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AUSCERT External Security Bulletin Redistribution
Operational Notification: A party that is allowed control over zone data
can overwhelm a server by transferring huge quantities of data
2 September 2016
AusCERT Security Bulletin Summary
Operating System: Windows
UNIX variants (UNIX, Linux, OSX)
Impact/Access: Denial of Service -- Existing Account
CVE Names: CVE-2016-6170
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Operational Notification: A party that is allowed control over zone data can
overwhelm a server by transferring huge quantities of data.
Author: Michael McNally
Reference Number: AA-01390
Created: 2016-07-07 20:44
Last Updated: 2016-07-18 23:47
DNS protocols were designed with the assumption that a certain amount of trust
could be presumed between the operators of primary and secondary servers for a
given zone. However, in current practice some organizations have scenarios
which require them to accept zone data from sources that are not fully trusted
(for example: providers of secondary name service). A party who is allowed to
feed data into a zone (e.g. by AXFR, IXFR, or Dynamic DNS updates) can
overwhelm the server which is accepting data by intentionally or accidentally
exhausting that server's memory.
07 July 2016
9.0.x -> 9.9.9-P2, 9.10.0 -> 9.10.4-P2, 9.11.0a1 -> 9.11.0b2
A server is potentially vulnerable if it accepts zone data from another
source, as no limit is currently placed on zone data size. A master server can
therefore feed excessive data to a slave server, exhausting its memory.
Similarly a client allowed to insert records into a zone using dynamic updates
can also cause a zone to grow without limit until memory is exhausted. In all
cases a trust relationship allowing the attacker to insert zone data must
exist between the two parties for an attack to occur using this vector.
A server which is successfully attacked using this method can have its memory
exhausted, causing unpredictable behavior or termination by the OS when it
runs out of memory.
In a typical case where zone data is accepted only from trusted sources under
the control of the same organization, servers are at little risk. The chief
risk from this attack vector is to parties who operate secondary name servers
which accept zone data from not fully trusted sources.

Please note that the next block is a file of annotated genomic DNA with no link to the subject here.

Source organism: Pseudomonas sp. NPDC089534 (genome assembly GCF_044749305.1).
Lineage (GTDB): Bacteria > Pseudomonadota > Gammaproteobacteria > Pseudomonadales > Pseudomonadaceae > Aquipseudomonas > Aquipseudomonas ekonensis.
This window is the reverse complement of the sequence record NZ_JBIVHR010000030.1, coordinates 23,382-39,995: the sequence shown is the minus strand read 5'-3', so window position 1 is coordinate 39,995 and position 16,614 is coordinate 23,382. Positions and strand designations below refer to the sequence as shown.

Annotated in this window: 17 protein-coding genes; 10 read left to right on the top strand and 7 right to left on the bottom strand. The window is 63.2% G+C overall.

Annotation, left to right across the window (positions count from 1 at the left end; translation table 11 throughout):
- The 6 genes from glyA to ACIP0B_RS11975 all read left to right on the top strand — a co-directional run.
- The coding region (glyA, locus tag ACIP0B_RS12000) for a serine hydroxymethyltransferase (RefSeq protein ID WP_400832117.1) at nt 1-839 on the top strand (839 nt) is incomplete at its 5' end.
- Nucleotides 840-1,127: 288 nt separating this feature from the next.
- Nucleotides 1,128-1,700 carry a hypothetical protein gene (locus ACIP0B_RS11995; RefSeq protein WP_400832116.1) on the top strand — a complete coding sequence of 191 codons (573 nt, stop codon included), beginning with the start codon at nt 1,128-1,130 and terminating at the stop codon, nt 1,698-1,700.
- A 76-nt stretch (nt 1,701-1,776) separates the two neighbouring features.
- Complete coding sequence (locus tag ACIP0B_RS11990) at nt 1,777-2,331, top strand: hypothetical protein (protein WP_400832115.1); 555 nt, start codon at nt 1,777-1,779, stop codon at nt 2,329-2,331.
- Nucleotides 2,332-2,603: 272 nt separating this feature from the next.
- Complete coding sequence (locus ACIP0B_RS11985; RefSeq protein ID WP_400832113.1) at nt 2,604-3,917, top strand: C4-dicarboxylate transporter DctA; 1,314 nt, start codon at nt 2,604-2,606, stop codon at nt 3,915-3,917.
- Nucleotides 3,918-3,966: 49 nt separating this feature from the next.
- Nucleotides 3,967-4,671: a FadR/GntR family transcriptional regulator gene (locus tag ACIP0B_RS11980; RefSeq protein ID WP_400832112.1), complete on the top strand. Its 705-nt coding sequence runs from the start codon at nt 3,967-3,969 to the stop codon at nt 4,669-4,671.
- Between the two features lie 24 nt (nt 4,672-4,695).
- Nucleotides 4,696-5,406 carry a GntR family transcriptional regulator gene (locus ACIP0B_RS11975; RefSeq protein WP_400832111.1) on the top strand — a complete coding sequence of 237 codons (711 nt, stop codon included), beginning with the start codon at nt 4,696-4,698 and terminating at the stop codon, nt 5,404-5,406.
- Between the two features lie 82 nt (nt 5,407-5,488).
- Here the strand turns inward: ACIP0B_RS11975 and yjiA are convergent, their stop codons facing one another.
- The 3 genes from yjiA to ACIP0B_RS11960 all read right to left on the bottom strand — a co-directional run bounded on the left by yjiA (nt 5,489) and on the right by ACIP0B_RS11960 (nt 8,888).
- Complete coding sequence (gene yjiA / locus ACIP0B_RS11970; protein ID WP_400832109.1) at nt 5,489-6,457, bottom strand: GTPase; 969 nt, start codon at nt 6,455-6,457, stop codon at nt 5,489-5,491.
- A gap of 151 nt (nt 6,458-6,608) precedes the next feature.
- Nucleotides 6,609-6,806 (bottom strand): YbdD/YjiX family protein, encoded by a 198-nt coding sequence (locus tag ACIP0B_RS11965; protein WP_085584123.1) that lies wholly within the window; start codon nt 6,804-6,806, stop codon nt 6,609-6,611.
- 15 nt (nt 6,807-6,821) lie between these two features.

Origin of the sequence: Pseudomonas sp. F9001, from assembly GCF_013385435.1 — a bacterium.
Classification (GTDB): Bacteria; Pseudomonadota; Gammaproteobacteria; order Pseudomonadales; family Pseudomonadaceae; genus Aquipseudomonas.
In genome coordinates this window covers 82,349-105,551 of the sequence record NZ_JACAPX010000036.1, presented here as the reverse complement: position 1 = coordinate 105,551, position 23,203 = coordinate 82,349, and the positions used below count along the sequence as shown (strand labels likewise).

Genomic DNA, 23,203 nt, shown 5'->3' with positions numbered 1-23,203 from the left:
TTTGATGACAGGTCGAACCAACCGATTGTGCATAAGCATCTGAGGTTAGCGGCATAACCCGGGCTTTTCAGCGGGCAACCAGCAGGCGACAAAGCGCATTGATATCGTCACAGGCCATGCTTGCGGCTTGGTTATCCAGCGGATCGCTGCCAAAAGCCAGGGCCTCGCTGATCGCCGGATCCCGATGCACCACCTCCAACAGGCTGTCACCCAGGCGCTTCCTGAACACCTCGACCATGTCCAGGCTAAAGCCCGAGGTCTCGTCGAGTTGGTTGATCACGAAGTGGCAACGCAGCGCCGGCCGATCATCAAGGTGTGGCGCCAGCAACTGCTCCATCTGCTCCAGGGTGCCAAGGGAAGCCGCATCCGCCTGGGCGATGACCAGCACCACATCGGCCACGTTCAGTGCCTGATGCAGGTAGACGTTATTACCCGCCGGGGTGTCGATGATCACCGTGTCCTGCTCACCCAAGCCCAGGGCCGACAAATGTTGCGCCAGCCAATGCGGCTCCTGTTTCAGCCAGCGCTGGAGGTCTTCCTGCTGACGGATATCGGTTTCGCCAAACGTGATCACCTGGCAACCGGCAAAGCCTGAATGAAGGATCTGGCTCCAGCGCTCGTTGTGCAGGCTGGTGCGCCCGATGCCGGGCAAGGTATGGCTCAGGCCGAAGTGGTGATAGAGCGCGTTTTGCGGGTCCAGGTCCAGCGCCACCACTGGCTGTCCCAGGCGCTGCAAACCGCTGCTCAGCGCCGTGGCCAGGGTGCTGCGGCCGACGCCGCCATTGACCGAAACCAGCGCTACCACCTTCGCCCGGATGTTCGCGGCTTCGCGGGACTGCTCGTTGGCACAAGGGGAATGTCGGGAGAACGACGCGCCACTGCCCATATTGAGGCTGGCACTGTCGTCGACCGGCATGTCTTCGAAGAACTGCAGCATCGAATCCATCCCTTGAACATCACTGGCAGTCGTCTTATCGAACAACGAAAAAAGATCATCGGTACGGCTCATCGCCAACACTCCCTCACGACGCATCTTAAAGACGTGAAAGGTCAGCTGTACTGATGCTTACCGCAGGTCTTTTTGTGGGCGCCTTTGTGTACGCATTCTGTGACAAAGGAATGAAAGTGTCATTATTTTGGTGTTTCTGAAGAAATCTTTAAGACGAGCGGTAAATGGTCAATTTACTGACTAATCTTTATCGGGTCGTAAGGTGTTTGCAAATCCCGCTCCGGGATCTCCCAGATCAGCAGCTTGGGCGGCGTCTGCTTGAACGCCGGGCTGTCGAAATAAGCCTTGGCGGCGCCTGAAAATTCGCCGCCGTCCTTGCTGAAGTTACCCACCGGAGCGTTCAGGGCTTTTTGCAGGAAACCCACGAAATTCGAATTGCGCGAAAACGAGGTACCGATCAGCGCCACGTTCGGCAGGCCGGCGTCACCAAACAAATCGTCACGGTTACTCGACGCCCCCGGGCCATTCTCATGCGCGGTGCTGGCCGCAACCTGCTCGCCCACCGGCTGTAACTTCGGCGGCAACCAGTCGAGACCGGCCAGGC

Operators of servers which accept untrusted zone data can mitigate their risk
by operating an intermediary server whose role it is to receive zone data and
then (if successful) re-distribute it to client-facing servers. Successful
exploitation of the attack against the intermediary server may still occur but
denial of service against the client-facing servers is significantly more
difficult to achieve in this scenario.
No known active exploits, but a public discussion of the issue has taken place
on a public mailing list and a CVE assignment has been requested by a party
other than ISC.
In practice this vulnerability has existed for as long as slave servers have
taken data from master servers and has no history (of which we are aware) of
being exploited as an attack vector because it requires an existing trust
relationship as a prerequisite and identification of the attacking party is
very easy (at which point the trust relationship can be revoked).
However, it is a possible attack vector and recent public discussion and a CVE
assignment requested by an outside party have prompted us to issue a statement
on the subject in this Operational Notification.
ISC wish to stress that the behavior in question is not a failure of BIND to
implement DNS protocols correctly, but is if anything an oversight in the
protocol. However, for the convenience of operators who take zone data from
untrusted sources (such as secondary name service providers) we have committed
to delivering a feature in upcoming maintenance releases of BIND which will
address the issue by allowing operators to set limits on the maximum zone size
BIND will accept.
Document Revision History:
1.0 Public Disclosure, 07 July 2016
1.1 Updated Versions affected to include 9.9.9-P2, 9.10.4-P2, and 9.11.0-b2
Do you still have questions? Questions regarding this advisory should go to
ISC Disclosure Policies: Additional information on our Operational
Notifications can be found at: https://www.isc.org/software/notifications, and
Phased Disclosure Process at:
This Knowledge Base article https://kb.isc.org/editArticle/AA-01390 is the
complete and official operational notification document.
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